Why Selanne's return helps give Anaheim the division crown

Some of our more eagle-eyed readers may have already spotted two new additions to the Yahoo! Sports NHL page header. The first is the Ranker: An instant-reaction polling mechanism that gives fans the chance to vote for the better team in head-to-head matchups. This leads to a full team ranking page, and playoff projections. It's slightly addictive.

The other new link leads you to the massive collection of 2008-09 season previews that columnist Ross McKeon and Puck Daddy have been compiling this month. Also there: Our official standings projections for the season. Ross likes the San Jose Sharks in the Pacific. We think the Anaheim Ducks are winning the banner; and Teemu Selanne's official return only increases those chances.

Selanne inked a two-year deal yesterday, earning $3.25 million this season and $2 million the following year, with a $2.625 cap hit. (Sundin thinks that's about $10 million below market value ... kidding.)

What's interesting about the two-year deal is that this season could be the last hurrah for this flock of Ducks: The team has 15 unrestricted free agents next summer, including both Niedermayers and every defenseman not named Chris Pronger. Toss in the uncertainty about Brian Burke's return, and we could be seeing the biggest facelift in California since Joan Rivers's last one. (You know she's seen more knives than a Benihana, right? Just checking.)

But that's next year's model. This season, with Selanne and Scott Niedermayer in early, the Anaheim Ducks will win the division.

The Ducks spent a lot of time crying about their European vacation derailing their Stanley Cup defense at the start of last season -- and place your bets for which of the four teams over there now will bitch the loudest when they have a slow start.

But without Niedermayer, the team went 15-15-4; with him, the Ducks were 32-12-4. With Selanne in the lineup, the Ducks went 20-5-1. Imagine if those two lazybones had been there from the start?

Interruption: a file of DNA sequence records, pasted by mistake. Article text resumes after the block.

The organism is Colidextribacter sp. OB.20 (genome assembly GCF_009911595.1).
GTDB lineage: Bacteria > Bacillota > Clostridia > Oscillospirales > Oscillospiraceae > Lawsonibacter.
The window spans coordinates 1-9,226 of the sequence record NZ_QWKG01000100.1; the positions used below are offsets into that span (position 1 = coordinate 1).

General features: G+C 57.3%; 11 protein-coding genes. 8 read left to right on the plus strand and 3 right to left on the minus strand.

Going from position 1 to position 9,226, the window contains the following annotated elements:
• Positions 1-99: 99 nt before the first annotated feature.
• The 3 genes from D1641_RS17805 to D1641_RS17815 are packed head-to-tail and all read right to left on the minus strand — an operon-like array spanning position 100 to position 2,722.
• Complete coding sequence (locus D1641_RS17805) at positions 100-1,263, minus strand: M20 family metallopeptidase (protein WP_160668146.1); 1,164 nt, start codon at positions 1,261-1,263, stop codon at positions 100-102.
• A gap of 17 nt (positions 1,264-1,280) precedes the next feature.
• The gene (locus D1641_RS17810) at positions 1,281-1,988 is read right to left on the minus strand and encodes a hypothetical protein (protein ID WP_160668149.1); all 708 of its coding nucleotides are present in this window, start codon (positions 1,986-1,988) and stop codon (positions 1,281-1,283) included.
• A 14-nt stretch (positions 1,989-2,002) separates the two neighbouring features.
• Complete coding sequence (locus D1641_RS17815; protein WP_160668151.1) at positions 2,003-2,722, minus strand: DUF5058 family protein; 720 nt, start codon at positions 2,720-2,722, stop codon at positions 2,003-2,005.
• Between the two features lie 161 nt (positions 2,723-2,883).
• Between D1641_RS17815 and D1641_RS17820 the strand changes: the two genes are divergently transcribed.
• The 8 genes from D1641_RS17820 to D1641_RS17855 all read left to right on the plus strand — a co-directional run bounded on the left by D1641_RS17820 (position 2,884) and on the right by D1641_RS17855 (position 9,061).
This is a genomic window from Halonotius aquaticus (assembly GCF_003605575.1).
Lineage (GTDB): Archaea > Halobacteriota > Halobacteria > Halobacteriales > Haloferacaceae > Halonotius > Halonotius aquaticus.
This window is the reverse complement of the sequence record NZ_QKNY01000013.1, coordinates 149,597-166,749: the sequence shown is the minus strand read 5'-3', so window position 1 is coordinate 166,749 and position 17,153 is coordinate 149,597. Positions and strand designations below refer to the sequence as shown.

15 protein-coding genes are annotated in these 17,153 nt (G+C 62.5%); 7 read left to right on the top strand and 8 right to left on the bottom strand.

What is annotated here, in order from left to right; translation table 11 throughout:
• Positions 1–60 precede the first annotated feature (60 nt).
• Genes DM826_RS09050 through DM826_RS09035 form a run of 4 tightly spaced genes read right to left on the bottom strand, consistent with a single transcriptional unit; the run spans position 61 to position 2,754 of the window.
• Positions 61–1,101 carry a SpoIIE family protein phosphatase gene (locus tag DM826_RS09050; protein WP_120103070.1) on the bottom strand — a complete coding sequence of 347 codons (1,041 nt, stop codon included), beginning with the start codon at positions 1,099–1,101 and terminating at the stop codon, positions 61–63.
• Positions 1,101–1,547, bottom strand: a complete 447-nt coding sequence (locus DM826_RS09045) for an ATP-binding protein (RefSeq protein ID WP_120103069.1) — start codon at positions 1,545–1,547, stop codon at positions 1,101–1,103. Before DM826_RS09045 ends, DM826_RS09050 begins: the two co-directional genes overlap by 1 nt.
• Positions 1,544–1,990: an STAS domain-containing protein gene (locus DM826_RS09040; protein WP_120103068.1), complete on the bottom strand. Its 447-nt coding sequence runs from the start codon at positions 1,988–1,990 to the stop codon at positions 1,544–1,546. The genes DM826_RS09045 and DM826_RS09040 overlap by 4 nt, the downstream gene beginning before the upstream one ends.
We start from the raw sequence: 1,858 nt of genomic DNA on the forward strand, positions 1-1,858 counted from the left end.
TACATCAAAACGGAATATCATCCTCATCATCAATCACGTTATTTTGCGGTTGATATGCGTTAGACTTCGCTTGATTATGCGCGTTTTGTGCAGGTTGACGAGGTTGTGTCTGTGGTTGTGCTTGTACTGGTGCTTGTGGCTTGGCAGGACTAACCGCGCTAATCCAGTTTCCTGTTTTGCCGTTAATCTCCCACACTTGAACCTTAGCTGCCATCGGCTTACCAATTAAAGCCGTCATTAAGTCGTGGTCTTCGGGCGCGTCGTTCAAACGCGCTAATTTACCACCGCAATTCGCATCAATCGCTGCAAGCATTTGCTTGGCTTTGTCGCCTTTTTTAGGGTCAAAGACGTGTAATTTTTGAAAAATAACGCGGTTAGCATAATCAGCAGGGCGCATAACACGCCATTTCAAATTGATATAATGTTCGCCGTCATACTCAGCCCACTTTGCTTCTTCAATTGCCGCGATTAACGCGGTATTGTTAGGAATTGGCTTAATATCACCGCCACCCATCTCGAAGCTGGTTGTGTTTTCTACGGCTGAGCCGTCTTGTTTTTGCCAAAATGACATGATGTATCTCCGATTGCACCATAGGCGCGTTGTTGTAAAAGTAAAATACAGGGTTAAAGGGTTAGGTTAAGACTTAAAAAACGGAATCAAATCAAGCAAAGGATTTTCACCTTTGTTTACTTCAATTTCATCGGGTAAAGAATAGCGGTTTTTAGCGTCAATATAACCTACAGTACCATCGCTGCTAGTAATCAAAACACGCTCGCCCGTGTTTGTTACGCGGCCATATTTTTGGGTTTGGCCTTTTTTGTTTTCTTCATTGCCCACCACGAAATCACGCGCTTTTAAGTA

Well, now they are.

There's been this silly notion that Selanne won't be the same player offensively as he's been for the Ducks. It's unfounded. He still had the offensive spark in limited time last season, and one assumes he'll be working with newbie Brendan Morrison as his pivot.

But Selanne's real value is on the power play, where he scored twice in his exhibition debut against the Vancouver Canucks. The Ducks' man advantage struggled last season, but Selanne had 12 power-play points in 26 games. That's an average of 5.90 points for every 60 minutes of 5-on-4 power-play time, and the best on the team.

Offensively, the Ducks are now better than they were a year ago at this time. Niedermayer obviously makes the defense better. Jean-Sebastian Giguere is still the goalie, Randy Carlyle is still the coach. Ryan Getzlaf and Corey Perry are motivated (but hopefully not intimidated) by off-season paydays.

San Jose's regular season success hinges on a rookie coach. The Dallas Stars have a chance to be a damn good hockey team, and should be the Ducks' toughest contender for the division crown.

But in the end, Anaheim's the pick if it can stay healthy. Solid depth, fantastic leadership (meh, even Pronger), great coaching; and the kind of selfless, team-first attitude that Selanne displayed in re-signing. If this is the last flight for these Ducks, it'll be a successful one.

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